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Korach was a scoffer. He ridiculed the mitzvahs that Moshe had taught the Jewish People in order to lessen their esteem of him. The Sages teach us that one of the mitzvahs he laughed about was tzitzis. He found it amusing that a garment entirely made of techeiles - blue wool - would still need a string of techeiles tied to each of its corners as tzitzis. Besides the reward we receive in the World-to-Come for fulfilling Hashem's commandments, often the mitzvahs protect us from danger in this world. Several years ago, I presented our readers with a fantastic story I had read in the excellent book by Rabbi Yitzchak Zilberstein shlita, Tuvecha Yabiu. Subsequently, in his classic Aleynu Lishabeach, Rabbi Zilberstein repeated the story and added some interesting information submitted to him by the hero of the story who confirmed all of the details as he had recorded them.

I, too, am repeating the story, for those who may not have read it then, and I will add the new information at the end. A young yeshiva student in Israel became very ill, R.l., and had to undergo a series of chemotherapy treatments. However, despite everything, he was determined not to let the situation dampen his spirits nor interfere with his Torah learning and observance.

He had been told that in the hospital he would have to wear only sterile clothes. When he came for his treatments though, he brought along a talis katan (a four cornered garment with tzitizis attached to each corner) which he had personally washed and cleaned to meet the strict requirements of the hospital. However, he was confronted by a Sabra nurse who stubbornly insisted that he could only wear the hospital clothes. The yeshiva fellow decided to be just as stubborn, since she was being totally unreasonable about it. The debate turned into a confrontation, and the non-compassionate nurse told him to wait outside in the waiting room until he would come to his senses.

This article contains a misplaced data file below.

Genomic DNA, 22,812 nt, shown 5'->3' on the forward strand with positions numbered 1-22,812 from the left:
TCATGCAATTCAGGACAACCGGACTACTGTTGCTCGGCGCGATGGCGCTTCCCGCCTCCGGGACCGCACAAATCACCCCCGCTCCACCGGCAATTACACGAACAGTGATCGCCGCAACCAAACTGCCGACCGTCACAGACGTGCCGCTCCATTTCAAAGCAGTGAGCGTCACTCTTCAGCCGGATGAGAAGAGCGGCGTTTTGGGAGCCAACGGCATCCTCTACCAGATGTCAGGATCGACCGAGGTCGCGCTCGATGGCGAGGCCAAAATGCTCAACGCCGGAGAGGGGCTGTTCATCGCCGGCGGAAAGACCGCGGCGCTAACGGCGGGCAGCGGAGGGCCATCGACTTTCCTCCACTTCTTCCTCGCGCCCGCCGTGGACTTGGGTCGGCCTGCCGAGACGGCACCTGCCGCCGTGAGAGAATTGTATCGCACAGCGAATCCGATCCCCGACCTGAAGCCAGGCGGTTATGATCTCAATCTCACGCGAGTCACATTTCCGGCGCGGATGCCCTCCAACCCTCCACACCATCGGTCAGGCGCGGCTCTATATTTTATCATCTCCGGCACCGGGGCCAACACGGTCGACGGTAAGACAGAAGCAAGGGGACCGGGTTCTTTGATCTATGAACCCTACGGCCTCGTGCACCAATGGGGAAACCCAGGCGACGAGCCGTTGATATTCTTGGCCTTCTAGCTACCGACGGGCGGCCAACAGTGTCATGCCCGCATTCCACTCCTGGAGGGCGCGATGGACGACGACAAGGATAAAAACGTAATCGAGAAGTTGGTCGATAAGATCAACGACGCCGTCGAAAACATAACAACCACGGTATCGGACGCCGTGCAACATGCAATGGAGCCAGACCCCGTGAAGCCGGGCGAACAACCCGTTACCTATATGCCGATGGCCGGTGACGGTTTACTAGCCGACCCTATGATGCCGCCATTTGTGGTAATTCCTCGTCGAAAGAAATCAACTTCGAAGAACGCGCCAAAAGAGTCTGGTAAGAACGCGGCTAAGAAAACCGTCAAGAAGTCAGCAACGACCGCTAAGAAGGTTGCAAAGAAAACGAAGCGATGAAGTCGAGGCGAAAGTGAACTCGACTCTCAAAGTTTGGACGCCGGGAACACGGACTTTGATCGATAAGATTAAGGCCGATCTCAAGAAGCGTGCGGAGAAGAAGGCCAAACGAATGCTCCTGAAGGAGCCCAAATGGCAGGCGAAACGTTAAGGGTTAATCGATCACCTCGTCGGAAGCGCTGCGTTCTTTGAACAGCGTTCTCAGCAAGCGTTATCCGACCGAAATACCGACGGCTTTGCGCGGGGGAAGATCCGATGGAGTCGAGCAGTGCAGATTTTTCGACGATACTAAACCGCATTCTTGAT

After three long hours (!), a senior doctor "happened" to pass by and asked the young man why he was sitting there. The suffering fellow explained his dilemma to the doctor who replied that there was, indeed, no reason at all why he could not wear his religious garment if he had washed it properly. The doctor went in to instruct the nurse, but came out a few minutes later, visibly shaken. Frightened, the boy asked the doctor what was the matter. The doctor assured him that everything was fine, and told him to go for the treatment, dressed in his religious garb, and then he would tell him what had happened.

After the treatment, the doctor came to speak to the yeshiva bachur again. "I am not yet observant," began the doctor with tears in his eyes, "yet I witnessed today how Hashem watches over those who observe His commandments. When I went to tell the nurse that it was ok for you to wear your garment, I wanted to see exactly what she was about to give you. I was horrified to see that, unintentionally, she was about to administer the wrong treatment - something which would have brought you much closer to death. Had she gone through with it, I shudder to think what condition you would be in right now. But only because you insisted upon wearing your talis katan, I came along and discovered the terrible mistake and corrected it in time."

As I mentioned above, the young man phoned Rabbi Zilberstein and confirmed all of the details of the story. But then he complained, "You left out the most important part. It's been three years since that incident occurred and I am fully recovered, baruch Hashem! I got married and am raising a family - and the doctors cannot understand how this is all possible."

Shema Yisrael Torah Network
Jerusalem, Israel